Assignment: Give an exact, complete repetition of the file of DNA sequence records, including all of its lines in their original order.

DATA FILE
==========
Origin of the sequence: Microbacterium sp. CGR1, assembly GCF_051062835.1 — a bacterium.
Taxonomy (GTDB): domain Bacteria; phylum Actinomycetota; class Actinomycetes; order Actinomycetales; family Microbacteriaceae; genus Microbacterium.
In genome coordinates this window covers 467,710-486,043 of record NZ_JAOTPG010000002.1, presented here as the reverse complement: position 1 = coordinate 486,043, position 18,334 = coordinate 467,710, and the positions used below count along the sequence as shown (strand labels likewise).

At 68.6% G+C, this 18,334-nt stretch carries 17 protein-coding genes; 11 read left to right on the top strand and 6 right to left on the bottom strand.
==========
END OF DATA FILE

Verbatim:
Origin of the sequence: Microbacterium sp. CGR1, assembly GCF_051062835.1 — a bacterium.
Taxonomy (GTDB): domain Bacteria; phylum Actinomycetota; class Actinomycetes; order Actinomycetales; family Microbacteriaceae; genus Microbacterium.
In genome coordinates this window covers 467,710-486,043 of record NZ_JAOTPG010000002.1, presented here as the reverse complement: position 1 = coordinate 486,043, position 18,334 = coordinate 467,710, and the positions used below count along the sequence as shown (strand labels likewise).

At 68.6% G+C, this 18,334-nt stretch carries 17 protein-coding genes; 11 read left to right on the top strand and 6 right to left on the bottom strand.